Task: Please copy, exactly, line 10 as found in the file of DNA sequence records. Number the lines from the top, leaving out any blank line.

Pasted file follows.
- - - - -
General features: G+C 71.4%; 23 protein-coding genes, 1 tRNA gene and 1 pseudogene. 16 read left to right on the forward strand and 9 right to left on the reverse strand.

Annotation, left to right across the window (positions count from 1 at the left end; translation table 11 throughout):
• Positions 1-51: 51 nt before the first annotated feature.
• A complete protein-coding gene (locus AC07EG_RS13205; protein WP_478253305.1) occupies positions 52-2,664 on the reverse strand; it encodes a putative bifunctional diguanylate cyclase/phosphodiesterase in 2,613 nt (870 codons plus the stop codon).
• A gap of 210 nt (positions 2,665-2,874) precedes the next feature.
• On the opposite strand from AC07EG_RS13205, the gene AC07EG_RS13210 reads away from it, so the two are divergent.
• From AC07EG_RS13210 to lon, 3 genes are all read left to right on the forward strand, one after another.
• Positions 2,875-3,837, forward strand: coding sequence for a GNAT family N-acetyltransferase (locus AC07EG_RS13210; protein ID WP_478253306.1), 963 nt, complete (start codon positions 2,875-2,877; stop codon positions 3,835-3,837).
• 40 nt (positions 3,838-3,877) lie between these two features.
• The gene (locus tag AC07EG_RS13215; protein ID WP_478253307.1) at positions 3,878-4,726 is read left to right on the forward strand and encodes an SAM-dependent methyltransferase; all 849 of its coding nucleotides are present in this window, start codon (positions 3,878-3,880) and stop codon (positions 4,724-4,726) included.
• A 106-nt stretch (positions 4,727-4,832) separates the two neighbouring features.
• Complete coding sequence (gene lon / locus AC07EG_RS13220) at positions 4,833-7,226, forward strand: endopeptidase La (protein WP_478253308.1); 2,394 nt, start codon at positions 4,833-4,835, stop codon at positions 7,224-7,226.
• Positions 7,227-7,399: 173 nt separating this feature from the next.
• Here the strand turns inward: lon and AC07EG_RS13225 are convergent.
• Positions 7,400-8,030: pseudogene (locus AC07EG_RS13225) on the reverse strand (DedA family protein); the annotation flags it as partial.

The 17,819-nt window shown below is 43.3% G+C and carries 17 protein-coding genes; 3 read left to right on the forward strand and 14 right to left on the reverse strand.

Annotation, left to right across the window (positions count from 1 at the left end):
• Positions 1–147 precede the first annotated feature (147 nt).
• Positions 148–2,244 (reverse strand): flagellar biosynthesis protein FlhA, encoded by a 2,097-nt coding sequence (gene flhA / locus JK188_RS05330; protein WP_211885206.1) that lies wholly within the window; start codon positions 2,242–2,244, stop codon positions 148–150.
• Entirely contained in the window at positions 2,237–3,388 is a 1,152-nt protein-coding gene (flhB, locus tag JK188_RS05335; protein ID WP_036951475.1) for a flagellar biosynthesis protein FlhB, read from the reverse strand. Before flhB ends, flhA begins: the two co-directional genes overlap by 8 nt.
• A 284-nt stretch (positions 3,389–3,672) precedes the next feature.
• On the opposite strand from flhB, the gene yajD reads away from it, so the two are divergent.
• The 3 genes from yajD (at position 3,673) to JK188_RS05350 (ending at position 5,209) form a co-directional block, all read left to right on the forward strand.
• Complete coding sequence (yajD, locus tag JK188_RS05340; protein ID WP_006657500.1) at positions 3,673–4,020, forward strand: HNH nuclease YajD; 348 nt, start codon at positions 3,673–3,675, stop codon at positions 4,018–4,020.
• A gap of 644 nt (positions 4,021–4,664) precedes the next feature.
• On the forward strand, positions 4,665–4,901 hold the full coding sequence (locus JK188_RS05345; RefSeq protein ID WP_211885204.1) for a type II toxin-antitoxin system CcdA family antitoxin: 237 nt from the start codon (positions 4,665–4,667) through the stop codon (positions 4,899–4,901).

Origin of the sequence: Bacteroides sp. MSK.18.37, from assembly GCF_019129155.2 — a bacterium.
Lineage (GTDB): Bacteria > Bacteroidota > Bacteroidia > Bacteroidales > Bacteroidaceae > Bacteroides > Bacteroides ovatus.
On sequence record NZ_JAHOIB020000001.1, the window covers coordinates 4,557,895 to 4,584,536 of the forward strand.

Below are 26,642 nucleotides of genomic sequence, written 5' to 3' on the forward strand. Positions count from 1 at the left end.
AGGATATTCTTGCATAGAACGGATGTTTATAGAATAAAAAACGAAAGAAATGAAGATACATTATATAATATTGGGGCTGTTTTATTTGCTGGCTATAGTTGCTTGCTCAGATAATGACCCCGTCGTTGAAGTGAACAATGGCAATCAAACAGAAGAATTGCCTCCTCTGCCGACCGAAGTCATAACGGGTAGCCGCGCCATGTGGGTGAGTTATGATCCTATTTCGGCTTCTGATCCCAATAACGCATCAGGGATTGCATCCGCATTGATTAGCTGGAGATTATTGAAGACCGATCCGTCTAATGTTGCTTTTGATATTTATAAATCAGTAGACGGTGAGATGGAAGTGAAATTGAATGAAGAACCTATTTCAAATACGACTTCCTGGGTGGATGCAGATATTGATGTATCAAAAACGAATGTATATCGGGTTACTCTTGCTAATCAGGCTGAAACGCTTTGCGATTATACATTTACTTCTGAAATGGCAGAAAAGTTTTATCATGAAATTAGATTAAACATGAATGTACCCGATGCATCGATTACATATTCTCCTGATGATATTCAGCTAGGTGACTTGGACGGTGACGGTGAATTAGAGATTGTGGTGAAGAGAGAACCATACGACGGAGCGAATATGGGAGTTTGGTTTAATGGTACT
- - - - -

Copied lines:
• The gene (locus tag AC07EG_RS13215; protein ID WP_478253307.1) at positions 3,878-4,726 is read left to right on the forward strand and encodes an SAM-dependent methyltransferase; all 849 of its coding nucleotides are present in this window, start codon (positions 3,878-3,880) and stop codon (positions 4,724-4,726) included.